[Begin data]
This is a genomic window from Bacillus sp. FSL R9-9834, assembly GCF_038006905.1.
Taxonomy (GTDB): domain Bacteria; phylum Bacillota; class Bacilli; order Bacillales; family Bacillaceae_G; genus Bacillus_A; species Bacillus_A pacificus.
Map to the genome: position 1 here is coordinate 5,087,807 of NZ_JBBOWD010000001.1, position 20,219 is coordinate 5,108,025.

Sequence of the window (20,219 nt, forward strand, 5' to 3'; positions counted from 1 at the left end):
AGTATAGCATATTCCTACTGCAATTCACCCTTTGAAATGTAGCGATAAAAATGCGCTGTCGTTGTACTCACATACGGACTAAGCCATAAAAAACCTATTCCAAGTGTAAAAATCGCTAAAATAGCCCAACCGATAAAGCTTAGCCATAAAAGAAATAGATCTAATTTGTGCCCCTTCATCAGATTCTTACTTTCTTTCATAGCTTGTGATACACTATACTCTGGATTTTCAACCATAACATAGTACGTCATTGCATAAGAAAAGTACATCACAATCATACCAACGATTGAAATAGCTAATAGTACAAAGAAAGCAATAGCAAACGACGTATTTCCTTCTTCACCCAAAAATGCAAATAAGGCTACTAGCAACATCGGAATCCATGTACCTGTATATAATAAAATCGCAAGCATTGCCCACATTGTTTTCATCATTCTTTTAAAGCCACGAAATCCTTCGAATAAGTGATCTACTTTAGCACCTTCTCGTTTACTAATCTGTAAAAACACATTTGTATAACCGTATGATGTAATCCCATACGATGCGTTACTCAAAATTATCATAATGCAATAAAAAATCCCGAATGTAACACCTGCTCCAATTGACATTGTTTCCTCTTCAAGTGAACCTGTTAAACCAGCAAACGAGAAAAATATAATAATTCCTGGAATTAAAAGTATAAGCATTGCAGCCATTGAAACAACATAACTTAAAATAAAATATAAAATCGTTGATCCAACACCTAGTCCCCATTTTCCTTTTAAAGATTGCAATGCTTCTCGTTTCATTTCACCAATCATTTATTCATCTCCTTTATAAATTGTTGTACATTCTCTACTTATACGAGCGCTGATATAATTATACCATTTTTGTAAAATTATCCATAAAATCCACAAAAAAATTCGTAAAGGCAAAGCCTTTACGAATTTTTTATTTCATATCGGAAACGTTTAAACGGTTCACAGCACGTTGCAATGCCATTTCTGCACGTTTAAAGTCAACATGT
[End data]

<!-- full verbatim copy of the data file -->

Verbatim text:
This is a genomic window from Bacillus sp. FSL R9-9834, assembly GCF_038006905.1.
Taxonomy (GTDB): domain Bacteria; phylum Bacillota; class Bacilli; order Bacillales; family Bacillaceae_G; genus Bacillus_A; species Bacillus_A pacificus.
Map to the genome: position 1 here is coordinate 5,087,807 of NZ_JBBOWD010000001.1, position 20,219 is coordinate 5,108,025.

Sequence of the window (20,219 nt, forward strand, 5' to 3'; positions counted from 1 at the left end):
AGTATAGCATATTCCTACTGCAATTCACCCTTTGAAATGTAGCGATAAAAATGCGCTGTCGTTGTACTCACATACGGACTAAGCCATAAAAAACCTATTCCAAGTGTAAAAATCGCTAAAATAGCCCAACCGATAAAGCTTAGCCATAAAAGAAATAGATCTAATTTGTGCCCCTTCATCAGATTCTTACTTTCTTTCATAGCTTGTGATACACTATACTCTGGATTTTCAACCATAACATAGTACGTCATTGCATAAGAAAAGTACATCACAATCATACCAACGATTGAAATAGCTAATAGTACAAAGAAAGCAATAGCAAACGACGTATTTCCTTCTTCACCCAAAAATGCAAATAAGGCTACTAGCAACATCGGAATCCATGTACCTGTATATAATAAAATCGCAAGCATTGCCCACATTGTTTTCATCATTCTTTTAAAGCCACGAAATCCTTCGAATAAGTGATCTACTTTAGCACCTTCTCGTTTACTAATCTGTAAAAACACATTTGTATAACCGTATGATGTAATCCCATACGATGCGTTACTCAAAATTATCATAATGCAATAAAAAATCCCGAATGTAACACCTGCTCCAATTGACATTGTTTCCTCTTCAAGTGAACCTGTTAAACCAGCAAACGAGAAAAATATAATAATTCCTGGAATTAAAAGTATAAGCATTGCAGCCATTGAAACAACATAACTTAAAATAAAATATAAAATCGTTGATCCAACACCTAGTCCCCATTTTCCTTTTAAAGATTGCAATGCTTCTCGTTTCATTTCACCAATCATTTATTCATCTCCTTTATAAATTGTTGTACATTCTCTACTTATACGAGCGCTGATATAATTATACCATTTTTGTAAAATTATCCATAAAATCCACAAAAAAATTCGTAAAGGCAAAGCCTTTACGAATTTTTTATTTCATATCGGAAACGTTTAAACGGTTCACAGCACGTTGCAATGCCATTTCTGCACGTTTAAAGTCAACATGT